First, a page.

The dough begins to brown, the small rounded portions increase slightly in size, and everything predicts that they will have the ideal texture.

After draining them slightly, they can be pierced with the help of a knife. Of course, the ideal is to use a nozzle, but in the absence of it, the result is incredibly similar and satisfactory with the knife.

As tradition dictates,it must not only be filled with strawberry jam but also making sure it come out over the surface being afterwards delicately decorated with powdered sugar.

Sufganiyot and latkes at Old Jaffa Israel

We are talking about the Sufganiot, the sweet and fried preparation typical of Hanukkah that has millions of followers in Israel and around the world.

Two key concepts come along sufganiot always: Festival of Lights and Frying. This association is due to what I am sure many of you know, the miracle after the reconquest of the second temple by the Maccabees. In the new Jewish consecration, an altar was prepared with the menorah. Even with oil to light it for only one day, the oil lasted eight days. This is the miracle consecrated and remembered through the frying, claiming the role of the oil, and the candles, the light, during Hannukah.

The truth is that in one way or another, this preparation is intimately linked to the celebration and the Jewish triumph. Another example of this is its mention in the apocryphal book of Judith. In it the Sufganiyot appear during the celebration after defeating the Greeks. I wrote about it some time ago when life put me between the German ropes with their carnival Berliners and the Israeli Suffganiots.

Today, in honor of the project’s renown for The Ingredients of Our Story, I can only emphasize Esther Fleisacher’s words about Hannukah, a story about togetherness, sweetness and familiarity:

Each day one candle was increased, until on the eighth day eight were completed. It was a beautiful sight. The glow of the Chanukah and the glow of Grandma’s face were one. There was solemnity in her gestures as she performed the lighting ritual, immediately after sunset. Something touched me deeply. …] Then we would eat the sufganiot, prepared by her for the occasion. And before my cousins and I rushed to get the dumplings filled with jam, Grandma would warn: “Four at a time for each one”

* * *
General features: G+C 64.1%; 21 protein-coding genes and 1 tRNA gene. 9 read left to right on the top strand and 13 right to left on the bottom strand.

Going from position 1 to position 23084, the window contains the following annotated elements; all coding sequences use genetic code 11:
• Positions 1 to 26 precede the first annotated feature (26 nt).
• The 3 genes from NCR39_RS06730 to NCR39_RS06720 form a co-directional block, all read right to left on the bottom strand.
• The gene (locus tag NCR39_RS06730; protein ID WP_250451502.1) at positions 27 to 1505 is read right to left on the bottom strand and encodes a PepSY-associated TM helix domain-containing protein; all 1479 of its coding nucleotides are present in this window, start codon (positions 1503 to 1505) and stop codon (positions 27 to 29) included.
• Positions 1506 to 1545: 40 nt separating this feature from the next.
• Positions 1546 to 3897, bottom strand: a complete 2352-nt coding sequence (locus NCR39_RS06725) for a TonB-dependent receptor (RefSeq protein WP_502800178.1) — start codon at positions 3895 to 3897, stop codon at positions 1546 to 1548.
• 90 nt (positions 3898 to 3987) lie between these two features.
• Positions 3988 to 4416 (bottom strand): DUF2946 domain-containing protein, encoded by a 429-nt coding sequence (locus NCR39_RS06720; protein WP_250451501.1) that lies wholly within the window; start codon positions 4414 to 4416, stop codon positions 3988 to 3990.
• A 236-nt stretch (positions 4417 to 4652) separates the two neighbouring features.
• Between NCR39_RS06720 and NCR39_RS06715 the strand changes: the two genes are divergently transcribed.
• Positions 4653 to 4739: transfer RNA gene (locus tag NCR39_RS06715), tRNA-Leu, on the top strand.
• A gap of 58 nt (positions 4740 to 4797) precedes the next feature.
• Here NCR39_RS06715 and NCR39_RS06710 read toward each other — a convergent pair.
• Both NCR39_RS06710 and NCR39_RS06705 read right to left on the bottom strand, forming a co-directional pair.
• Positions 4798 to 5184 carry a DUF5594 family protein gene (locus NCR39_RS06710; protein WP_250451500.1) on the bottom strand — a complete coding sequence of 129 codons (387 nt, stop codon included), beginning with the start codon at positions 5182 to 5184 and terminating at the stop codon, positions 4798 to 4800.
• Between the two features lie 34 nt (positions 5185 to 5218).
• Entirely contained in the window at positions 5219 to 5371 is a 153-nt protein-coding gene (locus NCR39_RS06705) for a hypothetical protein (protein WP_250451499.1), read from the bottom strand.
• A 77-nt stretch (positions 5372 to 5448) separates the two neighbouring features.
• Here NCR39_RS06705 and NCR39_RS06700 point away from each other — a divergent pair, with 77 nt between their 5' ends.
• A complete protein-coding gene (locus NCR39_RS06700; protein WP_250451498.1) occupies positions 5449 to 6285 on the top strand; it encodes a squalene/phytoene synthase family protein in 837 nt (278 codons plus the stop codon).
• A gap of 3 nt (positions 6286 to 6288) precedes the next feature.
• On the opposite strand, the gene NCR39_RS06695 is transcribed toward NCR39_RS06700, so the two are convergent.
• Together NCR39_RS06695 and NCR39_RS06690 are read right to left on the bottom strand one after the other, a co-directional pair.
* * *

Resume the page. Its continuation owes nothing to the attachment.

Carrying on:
You can find the recipe below; I hope it will help you in one way or another to brighten up your days:



The universal trick for yeast preparations is to stir the yeast in a warm liquid. In this case, we will mix it in the glass of lukewarm milk.

Then we will mix in a bowl the rest of the ingredients: flour, sugar, salt, egg and butter. Beat or mix with the help of a fork until a more or less homogeneous dough is formed. At that moment, we will start to introduce little by little and without stopping beating the warm milk with the yeast.

When the dough is malleable and homogeneous, we will knead it on a previously floured surface for about 7 or 10 minutes. After that, we will let the dough rest in the bowl, soaked in oil for 1 hour and a half or 2 hours.

After this time, we will spread the dough with a thickness of less than half a centimeter. We will separate the future sufganiot with the help of a circular mold or in its absence with a glass cup. There are recommended sizes of about 3 cm on the internet, but the 5-7 cm sufganiotes are more eye-catching. It is up to you to choose if you are looking for discretion or a grand Hannukian donut.

Once the future sufganiot are separated, we will let them rest for about 20 more minutes. After that time, we will fry them for about one-minute side by side.

For the filling we can use a knife to make the hole that we will fill with strawberry jam or with the filling of our choice.

The final decoration will come from the hand of the icing sugar. Et voilà, we will have the sufganiot ready to celebrate Hanukkah, Christmas, or a real or virtual snack with friends.


December at Haifa, Israel


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